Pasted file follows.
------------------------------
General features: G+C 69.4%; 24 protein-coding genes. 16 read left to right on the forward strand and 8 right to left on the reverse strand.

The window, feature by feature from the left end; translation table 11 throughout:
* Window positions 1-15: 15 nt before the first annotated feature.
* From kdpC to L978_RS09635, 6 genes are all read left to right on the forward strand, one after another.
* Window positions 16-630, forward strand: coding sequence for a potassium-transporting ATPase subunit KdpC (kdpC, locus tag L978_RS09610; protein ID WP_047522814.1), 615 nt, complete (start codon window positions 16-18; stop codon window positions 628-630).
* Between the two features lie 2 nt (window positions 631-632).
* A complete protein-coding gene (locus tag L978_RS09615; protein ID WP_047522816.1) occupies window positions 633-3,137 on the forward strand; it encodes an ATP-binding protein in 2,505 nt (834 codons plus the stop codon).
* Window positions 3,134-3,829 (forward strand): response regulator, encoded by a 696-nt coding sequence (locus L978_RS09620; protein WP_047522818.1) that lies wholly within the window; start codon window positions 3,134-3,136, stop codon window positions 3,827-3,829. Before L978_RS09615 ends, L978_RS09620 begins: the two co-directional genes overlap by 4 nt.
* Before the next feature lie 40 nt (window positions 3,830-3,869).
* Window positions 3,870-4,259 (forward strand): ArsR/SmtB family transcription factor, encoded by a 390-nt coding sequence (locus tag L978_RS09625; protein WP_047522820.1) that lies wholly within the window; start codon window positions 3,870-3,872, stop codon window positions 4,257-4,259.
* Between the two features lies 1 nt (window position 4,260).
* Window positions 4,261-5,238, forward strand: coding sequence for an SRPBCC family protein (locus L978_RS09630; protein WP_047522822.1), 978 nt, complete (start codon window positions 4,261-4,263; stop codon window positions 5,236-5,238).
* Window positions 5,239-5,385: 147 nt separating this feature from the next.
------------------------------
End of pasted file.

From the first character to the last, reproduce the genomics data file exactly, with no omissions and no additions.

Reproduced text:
General features: G+C 69.4%; 24 protein-coding genes. 16 read left to right on the forward strand and 8 right to left on the reverse strand.

The window, feature by feature from the left end; translation table 11 throughout:
* Window positions 1-15: 15 nt before the first annotated feature.
* From kdpC to L978_RS09635, 6 genes are all read left to right on the forward strand, one after another.
* Window positions 16-630, forward strand: coding sequence for a potassium-transporting ATPase subunit KdpC (kdpC, locus tag L978_RS09610; protein ID WP_047522814.1), 615 nt, complete (start codon window positions 16-18; stop codon window positions 628-630).
* Between the two features lie 2 nt (window positions 631-632).
* A complete protein-coding gene (locus tag L978_RS09615; protein ID WP_047522816.1) occupies window positions 633-3,137 on the forward strand; it encodes an ATP-binding protein in 2,505 nt (834 codons plus the stop codon).
* Window positions 3,134-3,829 (forward strand): response regulator, encoded by a 696-nt coding sequence (locus L978_RS09620; protein WP_047522818.1) that lies wholly within the window; start codon window positions 3,134-3,136, stop codon window positions 3,827-3,829. Before L978_RS09615 ends, L978_RS09620 begins: the two co-directional genes overlap by 4 nt.
* Before the next feature lie 40 nt (window positions 3,830-3,869).
* Window positions 3,870-4,259 (forward strand): ArsR/SmtB family transcription factor, encoded by a 390-nt coding sequence (locus tag L978_RS09625; protein WP_047522820.1) that lies wholly within the window; start codon window positions 3,870-3,872, stop codon window positions 4,257-4,259.
* Between the two features lies 1 nt (window position 4,260).
* Window positions 4,261-5,238, forward strand: coding sequence for an SRPBCC family protein (locus L978_RS09630; protein WP_047522822.1), 978 nt, complete (start codon window positions 4,261-4,263; stop codon window positions 5,236-5,238).
* Window positions 5,239-5,385: 147 nt separating this feature from the next.